Sunday, November 14, 2010
When we booked our tickets weeks ago, after humming and ha-ing about driving an hour up the highway for a gig, he was not ARIA Best Male Artist. Though he was the winner of the Deadly Award for Single of the Year ('Letter'). We had also seen him in a stellar line-up of indigenous artists who supported Al Green when he performed in The Domain last year. The Builder had heard good things. We were going.
The venue was The Heritage Hotel, Bulli. We entered through the public bar, which is never the most auspicious of beginnings at an Australian pub. But the room in which the gig was to be held was worth the price of admission. High pressed-metal ceilings, broad, weathered floor boards. Proportions. You know what I mean?
Propping ourselves up on a bar stool, we sat back to wait for Dan. Watching the crowd, as it ebbed and flowed around us. Meeting people as they stretched over us to pour a glass of water. All of us waiting, expectant.
He didn't disappoint. Playing with his mate (and musical collaborator) Scott Wilson, he chatted and strummed his acoustic guitar and sang. Good grief, the man can sing. There was a bit of banter about how they'd found themselves in INXS for five minutes at the ARIAs, and a lot of discussion about how they'd found each other in a pub in Williamstown.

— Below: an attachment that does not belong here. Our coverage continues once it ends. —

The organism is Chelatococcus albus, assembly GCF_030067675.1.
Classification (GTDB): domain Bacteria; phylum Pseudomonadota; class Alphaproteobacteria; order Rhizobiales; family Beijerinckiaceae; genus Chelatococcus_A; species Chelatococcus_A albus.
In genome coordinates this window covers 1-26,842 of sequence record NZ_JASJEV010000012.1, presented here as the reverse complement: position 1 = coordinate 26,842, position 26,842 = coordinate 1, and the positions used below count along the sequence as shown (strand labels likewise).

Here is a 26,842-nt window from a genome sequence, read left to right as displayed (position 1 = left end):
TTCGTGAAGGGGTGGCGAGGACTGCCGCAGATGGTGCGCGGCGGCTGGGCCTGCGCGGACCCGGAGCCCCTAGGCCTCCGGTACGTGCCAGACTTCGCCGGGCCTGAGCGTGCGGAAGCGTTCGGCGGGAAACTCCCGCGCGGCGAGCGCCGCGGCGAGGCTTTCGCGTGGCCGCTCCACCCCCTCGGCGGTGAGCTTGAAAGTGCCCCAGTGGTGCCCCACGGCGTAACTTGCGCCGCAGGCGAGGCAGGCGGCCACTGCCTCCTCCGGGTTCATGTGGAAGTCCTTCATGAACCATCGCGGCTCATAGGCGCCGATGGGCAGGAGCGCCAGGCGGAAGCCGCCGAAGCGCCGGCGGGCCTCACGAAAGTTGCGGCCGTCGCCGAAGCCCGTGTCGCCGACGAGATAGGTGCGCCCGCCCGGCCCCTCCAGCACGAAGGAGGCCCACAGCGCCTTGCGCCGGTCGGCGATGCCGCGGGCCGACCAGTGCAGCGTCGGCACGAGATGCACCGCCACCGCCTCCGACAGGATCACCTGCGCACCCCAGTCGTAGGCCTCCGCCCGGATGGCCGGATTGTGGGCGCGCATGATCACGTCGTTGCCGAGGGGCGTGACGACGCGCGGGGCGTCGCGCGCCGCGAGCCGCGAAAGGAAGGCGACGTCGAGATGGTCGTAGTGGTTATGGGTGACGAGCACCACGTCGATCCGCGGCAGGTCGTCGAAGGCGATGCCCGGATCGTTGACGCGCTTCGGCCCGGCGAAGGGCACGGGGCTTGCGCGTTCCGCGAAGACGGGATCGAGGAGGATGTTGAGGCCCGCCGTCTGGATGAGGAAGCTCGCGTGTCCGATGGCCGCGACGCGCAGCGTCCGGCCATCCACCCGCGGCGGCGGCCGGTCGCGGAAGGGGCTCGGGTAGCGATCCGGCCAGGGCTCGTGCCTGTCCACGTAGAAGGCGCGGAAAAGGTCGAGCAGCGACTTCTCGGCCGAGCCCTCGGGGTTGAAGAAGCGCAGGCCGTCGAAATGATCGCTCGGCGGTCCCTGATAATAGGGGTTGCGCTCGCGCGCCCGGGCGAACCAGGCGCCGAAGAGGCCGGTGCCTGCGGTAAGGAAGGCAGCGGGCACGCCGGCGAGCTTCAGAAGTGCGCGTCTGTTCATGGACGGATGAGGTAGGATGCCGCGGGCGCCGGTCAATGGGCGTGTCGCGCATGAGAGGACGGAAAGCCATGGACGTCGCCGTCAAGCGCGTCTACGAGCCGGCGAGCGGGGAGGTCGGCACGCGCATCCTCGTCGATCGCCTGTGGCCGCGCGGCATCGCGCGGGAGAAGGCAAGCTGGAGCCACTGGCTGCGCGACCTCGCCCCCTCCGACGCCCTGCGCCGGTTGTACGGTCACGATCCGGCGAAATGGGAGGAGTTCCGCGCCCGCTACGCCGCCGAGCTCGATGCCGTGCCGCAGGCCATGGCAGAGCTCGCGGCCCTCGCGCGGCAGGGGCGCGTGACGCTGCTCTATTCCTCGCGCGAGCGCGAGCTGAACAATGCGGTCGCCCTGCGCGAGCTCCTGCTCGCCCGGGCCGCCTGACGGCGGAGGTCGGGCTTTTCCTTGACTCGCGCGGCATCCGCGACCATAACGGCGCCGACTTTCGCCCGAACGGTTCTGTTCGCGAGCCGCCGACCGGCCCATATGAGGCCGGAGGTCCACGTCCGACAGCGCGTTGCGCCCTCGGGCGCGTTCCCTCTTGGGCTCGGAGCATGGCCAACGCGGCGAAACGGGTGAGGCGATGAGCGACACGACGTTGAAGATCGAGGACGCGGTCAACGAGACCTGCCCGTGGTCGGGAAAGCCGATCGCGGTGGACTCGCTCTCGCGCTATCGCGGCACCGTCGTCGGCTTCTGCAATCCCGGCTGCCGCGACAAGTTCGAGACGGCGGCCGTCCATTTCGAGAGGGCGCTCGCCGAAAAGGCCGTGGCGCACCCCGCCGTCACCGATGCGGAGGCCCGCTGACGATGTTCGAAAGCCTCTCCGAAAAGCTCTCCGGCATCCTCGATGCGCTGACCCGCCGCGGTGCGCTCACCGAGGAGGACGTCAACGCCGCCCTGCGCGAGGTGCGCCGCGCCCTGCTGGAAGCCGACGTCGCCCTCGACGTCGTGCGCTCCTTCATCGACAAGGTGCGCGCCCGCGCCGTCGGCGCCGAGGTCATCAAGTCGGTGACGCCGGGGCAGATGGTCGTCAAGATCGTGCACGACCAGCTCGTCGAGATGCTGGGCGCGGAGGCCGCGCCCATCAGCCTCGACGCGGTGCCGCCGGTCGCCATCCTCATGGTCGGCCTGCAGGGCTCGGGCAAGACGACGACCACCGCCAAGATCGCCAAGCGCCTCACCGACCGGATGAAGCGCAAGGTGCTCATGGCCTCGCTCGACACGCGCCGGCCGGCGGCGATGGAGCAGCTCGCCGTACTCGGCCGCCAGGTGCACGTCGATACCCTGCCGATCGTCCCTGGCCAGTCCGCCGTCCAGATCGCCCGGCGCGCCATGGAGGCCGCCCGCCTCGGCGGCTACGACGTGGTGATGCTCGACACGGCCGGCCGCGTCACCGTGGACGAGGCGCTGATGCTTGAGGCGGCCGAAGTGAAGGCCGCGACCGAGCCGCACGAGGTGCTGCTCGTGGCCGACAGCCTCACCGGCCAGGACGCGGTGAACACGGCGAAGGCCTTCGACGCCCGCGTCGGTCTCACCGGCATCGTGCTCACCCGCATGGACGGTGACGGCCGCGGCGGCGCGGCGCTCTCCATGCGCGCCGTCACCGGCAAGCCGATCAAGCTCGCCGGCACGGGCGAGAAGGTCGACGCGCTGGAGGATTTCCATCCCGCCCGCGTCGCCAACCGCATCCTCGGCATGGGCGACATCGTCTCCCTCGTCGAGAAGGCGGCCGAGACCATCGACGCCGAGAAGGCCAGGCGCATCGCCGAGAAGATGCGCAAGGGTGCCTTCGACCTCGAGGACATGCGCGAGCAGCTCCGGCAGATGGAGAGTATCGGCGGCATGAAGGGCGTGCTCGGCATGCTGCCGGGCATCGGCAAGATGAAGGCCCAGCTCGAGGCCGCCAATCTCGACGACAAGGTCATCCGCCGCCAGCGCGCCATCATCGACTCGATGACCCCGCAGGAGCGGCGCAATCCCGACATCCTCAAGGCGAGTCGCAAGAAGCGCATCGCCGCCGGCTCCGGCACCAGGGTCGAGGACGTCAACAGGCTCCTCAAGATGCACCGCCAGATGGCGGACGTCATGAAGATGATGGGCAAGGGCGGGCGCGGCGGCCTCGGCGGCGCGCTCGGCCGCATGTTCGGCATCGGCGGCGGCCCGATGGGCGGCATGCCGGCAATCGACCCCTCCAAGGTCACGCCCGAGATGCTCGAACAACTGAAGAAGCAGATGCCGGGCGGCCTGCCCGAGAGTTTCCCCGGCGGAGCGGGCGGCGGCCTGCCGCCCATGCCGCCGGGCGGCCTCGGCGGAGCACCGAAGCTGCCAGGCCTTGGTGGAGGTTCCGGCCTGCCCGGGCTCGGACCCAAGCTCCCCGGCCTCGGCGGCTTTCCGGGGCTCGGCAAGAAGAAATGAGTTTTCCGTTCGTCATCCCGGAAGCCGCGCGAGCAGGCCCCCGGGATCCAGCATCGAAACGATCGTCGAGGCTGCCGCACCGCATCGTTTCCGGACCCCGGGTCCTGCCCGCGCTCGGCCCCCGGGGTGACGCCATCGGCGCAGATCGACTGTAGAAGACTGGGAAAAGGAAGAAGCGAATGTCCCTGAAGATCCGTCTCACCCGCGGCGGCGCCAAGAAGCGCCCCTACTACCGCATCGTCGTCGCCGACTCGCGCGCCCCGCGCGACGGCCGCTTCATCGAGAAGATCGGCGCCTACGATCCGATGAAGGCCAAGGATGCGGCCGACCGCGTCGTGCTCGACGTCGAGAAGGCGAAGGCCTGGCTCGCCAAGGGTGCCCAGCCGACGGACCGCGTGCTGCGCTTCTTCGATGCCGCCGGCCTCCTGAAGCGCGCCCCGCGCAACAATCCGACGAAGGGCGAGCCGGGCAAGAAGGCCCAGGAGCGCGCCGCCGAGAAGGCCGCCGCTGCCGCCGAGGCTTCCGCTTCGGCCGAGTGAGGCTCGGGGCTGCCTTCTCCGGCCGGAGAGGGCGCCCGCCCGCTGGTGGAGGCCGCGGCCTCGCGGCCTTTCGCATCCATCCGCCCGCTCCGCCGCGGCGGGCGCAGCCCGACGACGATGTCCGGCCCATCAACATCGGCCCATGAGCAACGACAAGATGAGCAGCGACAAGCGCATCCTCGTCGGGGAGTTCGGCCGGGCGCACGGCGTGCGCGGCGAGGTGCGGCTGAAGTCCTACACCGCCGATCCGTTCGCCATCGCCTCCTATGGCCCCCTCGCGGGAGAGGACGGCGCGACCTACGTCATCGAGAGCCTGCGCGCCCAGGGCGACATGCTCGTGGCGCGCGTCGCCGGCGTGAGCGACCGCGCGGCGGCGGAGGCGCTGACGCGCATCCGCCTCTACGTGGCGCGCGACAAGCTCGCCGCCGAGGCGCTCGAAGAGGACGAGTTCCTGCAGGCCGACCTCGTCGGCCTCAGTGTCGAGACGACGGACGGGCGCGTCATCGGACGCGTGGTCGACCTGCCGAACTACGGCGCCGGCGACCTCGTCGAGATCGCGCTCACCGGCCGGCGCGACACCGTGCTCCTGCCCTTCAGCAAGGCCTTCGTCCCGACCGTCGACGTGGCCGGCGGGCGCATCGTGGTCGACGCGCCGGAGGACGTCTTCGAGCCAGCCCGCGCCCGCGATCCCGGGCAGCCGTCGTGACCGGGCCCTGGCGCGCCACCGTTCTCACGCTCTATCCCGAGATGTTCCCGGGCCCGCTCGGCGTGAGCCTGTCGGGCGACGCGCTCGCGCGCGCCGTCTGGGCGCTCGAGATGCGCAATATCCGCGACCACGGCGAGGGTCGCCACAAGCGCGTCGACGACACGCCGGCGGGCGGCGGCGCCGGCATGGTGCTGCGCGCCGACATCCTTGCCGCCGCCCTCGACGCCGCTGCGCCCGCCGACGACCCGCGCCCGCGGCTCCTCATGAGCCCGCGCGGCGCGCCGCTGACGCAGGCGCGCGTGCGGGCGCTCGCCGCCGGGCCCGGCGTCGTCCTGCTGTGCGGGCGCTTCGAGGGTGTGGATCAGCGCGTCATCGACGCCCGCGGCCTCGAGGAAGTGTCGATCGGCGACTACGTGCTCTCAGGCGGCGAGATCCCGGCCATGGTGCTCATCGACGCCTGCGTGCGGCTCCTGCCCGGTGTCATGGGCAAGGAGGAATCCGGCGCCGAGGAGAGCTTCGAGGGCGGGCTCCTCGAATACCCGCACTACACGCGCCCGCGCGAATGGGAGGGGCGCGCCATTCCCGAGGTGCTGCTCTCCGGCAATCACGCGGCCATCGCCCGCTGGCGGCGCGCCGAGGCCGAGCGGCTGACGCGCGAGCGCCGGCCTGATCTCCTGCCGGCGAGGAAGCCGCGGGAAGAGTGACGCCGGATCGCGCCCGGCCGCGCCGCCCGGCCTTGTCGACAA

Meanwhile, back in the crowd, S was distracted by a couple in front of us. "Oh my God, they're practising Tantra," she said, shoving me in the back and almost off my stool.
"Are you serious?" I said, leaning forward for a better look. I'm not sure what I was expecting - something from the Kama Sutra, perhaps? - but the guy massaging his girlfriend's neck while she zoned out on the sofa was not it.
"That's it," she said, pointing at them in an obvious fashion. "See where his fingers are? Pressure points."
I watched more closely. The girlfriend did appear to be in a blissful state, but could this not simply be the joy of loving fingers on aching, computer-strained muscles. "Can't see it," I said.
"You're not supposed to," she said, "but trust me."
We left it at that, eyes and ears drawn back to the stage by the voice of the Sultan. Me with a host of questions as to why my friend S knows so much about this...
The gig was all over by 11pm. One last strum of the guitar, a quick high-five through the crowd, and Dan Sultan was out the door and roaring off into the night. Soon, we were doing the same. Only without the ringing applause of the enthusiastic crowd fading in our ears.
Back down the highway. Home.